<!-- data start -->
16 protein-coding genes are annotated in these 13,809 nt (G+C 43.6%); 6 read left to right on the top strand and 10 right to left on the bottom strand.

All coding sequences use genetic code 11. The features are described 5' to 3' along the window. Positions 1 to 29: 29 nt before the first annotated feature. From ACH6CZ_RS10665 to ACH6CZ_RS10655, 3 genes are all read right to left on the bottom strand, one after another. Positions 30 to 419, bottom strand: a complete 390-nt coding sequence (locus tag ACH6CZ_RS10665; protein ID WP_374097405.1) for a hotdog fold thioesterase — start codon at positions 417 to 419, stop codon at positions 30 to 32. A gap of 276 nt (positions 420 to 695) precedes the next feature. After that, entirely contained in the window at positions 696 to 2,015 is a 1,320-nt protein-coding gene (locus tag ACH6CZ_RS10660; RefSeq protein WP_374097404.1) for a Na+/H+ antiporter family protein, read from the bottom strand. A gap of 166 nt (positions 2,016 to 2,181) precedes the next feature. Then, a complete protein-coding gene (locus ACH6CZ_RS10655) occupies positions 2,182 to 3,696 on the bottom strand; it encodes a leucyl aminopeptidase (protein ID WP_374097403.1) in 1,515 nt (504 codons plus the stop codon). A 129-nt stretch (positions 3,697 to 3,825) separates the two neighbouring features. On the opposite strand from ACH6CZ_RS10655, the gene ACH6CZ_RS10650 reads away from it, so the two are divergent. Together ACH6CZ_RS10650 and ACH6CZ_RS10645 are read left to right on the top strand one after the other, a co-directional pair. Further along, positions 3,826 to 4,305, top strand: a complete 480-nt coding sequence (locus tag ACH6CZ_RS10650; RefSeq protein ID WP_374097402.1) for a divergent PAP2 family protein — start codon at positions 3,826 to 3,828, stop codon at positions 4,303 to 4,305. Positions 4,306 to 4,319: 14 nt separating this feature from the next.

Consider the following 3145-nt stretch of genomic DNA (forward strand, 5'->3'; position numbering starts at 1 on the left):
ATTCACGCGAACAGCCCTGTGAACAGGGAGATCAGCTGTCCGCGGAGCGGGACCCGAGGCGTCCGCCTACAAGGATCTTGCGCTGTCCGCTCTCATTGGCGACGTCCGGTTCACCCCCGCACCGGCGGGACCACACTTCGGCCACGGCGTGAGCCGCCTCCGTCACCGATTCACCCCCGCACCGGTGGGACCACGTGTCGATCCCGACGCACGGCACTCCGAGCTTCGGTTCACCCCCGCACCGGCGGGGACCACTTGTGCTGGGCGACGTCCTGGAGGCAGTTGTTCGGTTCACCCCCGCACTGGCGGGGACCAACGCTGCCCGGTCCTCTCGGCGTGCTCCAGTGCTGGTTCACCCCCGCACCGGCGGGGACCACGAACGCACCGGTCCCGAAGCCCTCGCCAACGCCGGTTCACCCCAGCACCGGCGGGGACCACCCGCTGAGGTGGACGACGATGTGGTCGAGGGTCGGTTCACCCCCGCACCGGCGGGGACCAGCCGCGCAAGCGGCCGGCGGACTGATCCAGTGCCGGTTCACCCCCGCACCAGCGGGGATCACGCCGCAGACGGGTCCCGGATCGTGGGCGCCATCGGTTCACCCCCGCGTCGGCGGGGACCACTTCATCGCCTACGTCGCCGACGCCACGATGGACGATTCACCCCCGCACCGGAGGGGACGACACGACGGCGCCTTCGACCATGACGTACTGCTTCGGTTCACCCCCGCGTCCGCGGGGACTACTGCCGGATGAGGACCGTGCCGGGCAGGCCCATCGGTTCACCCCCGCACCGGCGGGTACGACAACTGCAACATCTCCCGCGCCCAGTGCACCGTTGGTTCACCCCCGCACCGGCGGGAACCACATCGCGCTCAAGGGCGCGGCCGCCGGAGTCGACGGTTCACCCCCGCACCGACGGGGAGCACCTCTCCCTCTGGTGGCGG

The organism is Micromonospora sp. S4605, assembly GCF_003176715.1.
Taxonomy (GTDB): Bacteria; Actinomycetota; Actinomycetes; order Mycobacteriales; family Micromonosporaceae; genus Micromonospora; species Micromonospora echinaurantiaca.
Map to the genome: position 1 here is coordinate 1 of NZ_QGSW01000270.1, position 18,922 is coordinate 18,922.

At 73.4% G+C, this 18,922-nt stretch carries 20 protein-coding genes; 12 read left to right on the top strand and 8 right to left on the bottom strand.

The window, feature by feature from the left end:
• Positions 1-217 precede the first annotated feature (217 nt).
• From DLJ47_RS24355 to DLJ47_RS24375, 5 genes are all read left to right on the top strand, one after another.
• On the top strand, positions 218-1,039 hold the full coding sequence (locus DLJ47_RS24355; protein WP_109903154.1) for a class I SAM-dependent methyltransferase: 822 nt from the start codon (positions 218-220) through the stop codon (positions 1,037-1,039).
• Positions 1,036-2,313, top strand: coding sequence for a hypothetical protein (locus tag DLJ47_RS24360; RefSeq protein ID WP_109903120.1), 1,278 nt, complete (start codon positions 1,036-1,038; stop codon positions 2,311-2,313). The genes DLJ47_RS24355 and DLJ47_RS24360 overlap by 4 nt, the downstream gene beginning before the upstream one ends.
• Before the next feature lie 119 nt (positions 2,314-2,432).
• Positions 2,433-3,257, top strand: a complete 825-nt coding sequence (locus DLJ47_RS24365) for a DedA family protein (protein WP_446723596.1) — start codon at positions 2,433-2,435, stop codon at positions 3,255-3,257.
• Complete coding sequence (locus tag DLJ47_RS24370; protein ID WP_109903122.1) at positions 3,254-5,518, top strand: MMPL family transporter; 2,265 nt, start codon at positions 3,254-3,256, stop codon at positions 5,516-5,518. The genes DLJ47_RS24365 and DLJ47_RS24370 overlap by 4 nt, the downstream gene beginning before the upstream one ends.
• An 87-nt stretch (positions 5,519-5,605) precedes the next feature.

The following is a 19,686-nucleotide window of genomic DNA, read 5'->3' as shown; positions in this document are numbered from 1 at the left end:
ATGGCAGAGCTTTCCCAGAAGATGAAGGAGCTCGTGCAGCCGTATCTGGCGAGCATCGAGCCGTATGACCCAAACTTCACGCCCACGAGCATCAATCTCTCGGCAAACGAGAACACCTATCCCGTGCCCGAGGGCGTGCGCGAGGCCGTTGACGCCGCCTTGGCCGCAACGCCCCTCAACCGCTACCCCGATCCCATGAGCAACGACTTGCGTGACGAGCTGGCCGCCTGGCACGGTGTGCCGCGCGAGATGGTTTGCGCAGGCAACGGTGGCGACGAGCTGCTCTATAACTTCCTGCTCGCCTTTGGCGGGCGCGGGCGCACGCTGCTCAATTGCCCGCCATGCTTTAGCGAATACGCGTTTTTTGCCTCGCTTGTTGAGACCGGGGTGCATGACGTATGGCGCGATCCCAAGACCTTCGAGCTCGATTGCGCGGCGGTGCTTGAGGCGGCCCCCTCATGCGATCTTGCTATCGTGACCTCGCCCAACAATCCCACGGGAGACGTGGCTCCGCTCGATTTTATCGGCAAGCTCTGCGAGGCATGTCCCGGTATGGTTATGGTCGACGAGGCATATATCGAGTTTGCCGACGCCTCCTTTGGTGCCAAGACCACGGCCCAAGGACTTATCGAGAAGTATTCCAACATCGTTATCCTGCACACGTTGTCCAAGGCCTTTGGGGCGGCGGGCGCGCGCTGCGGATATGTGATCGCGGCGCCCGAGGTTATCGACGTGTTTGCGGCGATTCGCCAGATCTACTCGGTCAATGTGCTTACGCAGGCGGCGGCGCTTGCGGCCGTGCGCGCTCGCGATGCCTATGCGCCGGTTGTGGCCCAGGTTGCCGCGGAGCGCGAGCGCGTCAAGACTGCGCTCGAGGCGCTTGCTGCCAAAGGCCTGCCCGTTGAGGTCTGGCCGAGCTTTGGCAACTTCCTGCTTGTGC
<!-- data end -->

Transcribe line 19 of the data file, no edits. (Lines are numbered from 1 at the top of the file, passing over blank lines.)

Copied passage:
ATGGCAGAGCTTTCCCAGAAGATGAAGGAGCTCGTGCAGCCGTATCTGGCGAGCATCGAGCCGTATGACCCAAACTTCACGCCCACGAGCATCAATCTCTCGGCAAACGAGAACACCTATCCCGTGCCCGAGGGCGTGCGCGAGGCCGTTGACGCCGCCTTGGCCGCAACGCCCCTCAACCGCTACCCCGATCCCATGAGCAACGACTTGCGTGACGAGCTGGCCGCCTGGCACGGTGTGCCGCGCGAGATGGTTTGCGCAGGCAACGGTGGCGACGAGCTGCTCTATAACTTCCTGCTCGCCTTTGGCGGGCGCGGGCGCACGCTGCTCAATTGCCCGCCATGCTTTAGCGAATACGCGTTTTTTGCCTCGCTTGTTGAGACCGGGGTGCATGACGTATGGCGCGATCCCAAGACCTTCGAGCTCGATTGCGCGGCGGTGCTTGAGGCGGCCCCCTCATGCGATCTTGCTATCGTGACCTCGCCCAACAATCCCACGGGAGACGTGGCTCCGCTCGATTTTATCGGCAAGCTCTGCGAGGCATGTCCCGGTATGGTTATGGTCGACGAGGCATATATCGAGTTTGCCGACGCCTCCTTTGGTGCCAAGACCACGGCCCAAGGACTTATCGAGAAGTATTCCAACATCGTTATCCTGCACACGTTGTCCAAGGCCTTTGGGGCGGCGGGCGCGCGCTGCGGATATGTGATCGCGGCGCCCGAGGTTATCGACGTGTTTGCGGCGATTCGCCAGATCTACTCGGTCAATGTGCTTACGCAGGCGGCGGCGCTTGCGGCCGTGCGCGCTCGCGATGCCTATGCGCCGGTTGTGGCCCAGGTTGCCGCGGAGCGCGAGCGCGTCAAGACTGCGCTCGAGGCGCTTGCTGCCAAAGGCCTGCCCGTTGAGGTCTGGCCGAGCTTTGGCAACTTCCTGCTTGTGC